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PCB Array Cost Saving Suggestions

Angie Brown
Written by Angie Brown
Posted on November 6, 2018 at 12:10 PM

As costs of materials, freight, and labor rise it has become imperative to seek out alternative ways to save costs in the manufacturing process. With traditional means of saving no longer as viable, we now must be more creative and specific when we’re asked, “what can I do to lower the cost of my printed circuit board (PCB)?”

PCB Data Review

With supplied data, often we can see the potential to save cost as well as easing manufacturing processing challenges. To reduce costs and save you time and hassle, here are a few suggestions to take into consideration during the design and layout stages that will initial PCB cost savings right from the start.

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PCB Panelization Size Considerations

The average panel size produced in most production facilities is 18 x 24 inches. That’s not to say it is the only size but it is the most popular. Some larger and smaller sizes are used as well but let’s start with this as the standard size for cost savings.

When calculating panel usage for PCB builds, there are some areas needed on all four edges for tooling holes, coupons, pinning and camping - so figure 1” less on each side for production processing. This leaves you with 16 x 22 inches of panel usage for your product build.

How Does Knowing Panel Usage Help You Save Cost?

Depending on the size of your PCB length and width, the longest axis including any tabs or extended areas will allow you to calculate the number of parts per panel. The more parts we can fit on a single panel the less cost in square inches of material per unit and the fewer panels we must produce to make the order.

For example, a circuit board with the dimensions of 6.5” x 8” will fit six times on a panel if we are allowed to score the edges and not rout. Placing the PCBs up against each other and scoring them from the panel creates 72% usage.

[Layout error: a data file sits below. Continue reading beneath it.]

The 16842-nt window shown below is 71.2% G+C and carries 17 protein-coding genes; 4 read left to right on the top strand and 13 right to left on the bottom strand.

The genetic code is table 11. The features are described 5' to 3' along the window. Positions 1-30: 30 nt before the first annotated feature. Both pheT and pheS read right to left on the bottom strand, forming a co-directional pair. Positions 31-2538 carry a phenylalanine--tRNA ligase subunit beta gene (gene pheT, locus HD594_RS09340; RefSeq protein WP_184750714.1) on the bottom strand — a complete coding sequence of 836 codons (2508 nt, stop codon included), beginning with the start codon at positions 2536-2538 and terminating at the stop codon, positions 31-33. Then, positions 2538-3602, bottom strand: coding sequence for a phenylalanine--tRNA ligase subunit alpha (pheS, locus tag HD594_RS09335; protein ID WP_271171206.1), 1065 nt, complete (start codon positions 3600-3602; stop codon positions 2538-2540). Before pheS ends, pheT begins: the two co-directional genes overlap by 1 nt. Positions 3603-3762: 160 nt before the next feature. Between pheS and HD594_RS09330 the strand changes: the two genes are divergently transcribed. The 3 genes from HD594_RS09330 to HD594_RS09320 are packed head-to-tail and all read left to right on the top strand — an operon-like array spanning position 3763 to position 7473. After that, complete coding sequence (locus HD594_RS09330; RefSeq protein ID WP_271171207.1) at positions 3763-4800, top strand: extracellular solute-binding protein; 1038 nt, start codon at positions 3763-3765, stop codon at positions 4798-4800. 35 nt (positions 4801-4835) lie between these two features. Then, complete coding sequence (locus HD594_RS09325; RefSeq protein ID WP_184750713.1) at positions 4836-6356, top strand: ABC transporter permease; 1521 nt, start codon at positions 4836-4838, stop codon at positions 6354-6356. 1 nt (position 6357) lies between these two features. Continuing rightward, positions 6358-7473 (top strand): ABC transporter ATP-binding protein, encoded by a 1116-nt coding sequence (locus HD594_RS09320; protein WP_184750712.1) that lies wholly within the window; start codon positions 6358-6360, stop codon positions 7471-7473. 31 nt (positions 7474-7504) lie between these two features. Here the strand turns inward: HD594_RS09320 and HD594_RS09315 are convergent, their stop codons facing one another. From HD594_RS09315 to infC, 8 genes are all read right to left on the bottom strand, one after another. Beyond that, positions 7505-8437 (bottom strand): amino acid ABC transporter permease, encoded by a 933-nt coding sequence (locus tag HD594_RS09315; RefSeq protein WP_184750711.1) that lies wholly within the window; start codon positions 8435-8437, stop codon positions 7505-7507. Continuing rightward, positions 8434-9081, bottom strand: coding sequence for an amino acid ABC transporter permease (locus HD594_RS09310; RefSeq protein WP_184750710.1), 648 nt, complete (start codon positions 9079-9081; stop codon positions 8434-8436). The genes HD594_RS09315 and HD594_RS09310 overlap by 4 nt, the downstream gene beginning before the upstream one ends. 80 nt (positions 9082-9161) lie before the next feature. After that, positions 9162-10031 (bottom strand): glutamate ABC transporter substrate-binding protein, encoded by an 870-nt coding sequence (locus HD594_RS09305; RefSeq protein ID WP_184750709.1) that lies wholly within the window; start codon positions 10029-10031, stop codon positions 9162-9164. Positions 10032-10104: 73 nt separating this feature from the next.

PCB Panel Array with Scored Edges

PCB Panel Array with Scored Edges

If the customer prefers the edges of the PCB to be flat, smooth, and routed finish we must spread the PCBs apart by a minimum of 0.1” spacing to allow for the router to pass between the PCBs and not damage either board. Parts per panel is now four with the same orientation within the panel. Minus two pieces is 33.3% decrease to 48% usage.

PCB Panel Array with Routed EdgesPCB Panel Array with Routed Edges

There are some cases where it’s decided to rotate parts to use more square inches of the material – increase usage and save cost.  As shown in the figure below.

This process is at times costlier than cost actual savings. The same part can be placed five times on the same 18 x 24 however rotating two parts 90 degrees adds cost to tooling, programs, plating parameters, and in some cases results in more headaches and scrap than actual cost saving.

PCB Panel Array with Increased UsagePCB Panel Array with Increased Usage

We increased the usage by 12% however we will not know the savings until the parts are in final goods if it was worth the risk. Some of the time scrap rate increases and will cause a shortage in shipment causing more pain than the increased usage was worth.

Summary

When it comes to small PCB parts, creating an array with a consistent thought process in mind allows for the best manufacturing yield per panel. In many cases, parts must be routed. Keeping .1” between pieces and using a .25” rails to support the array is sufficient, increasing either waste area between the pieces or the waste rails is always an option.


Topics: Printed Circuit Boards, Product Design


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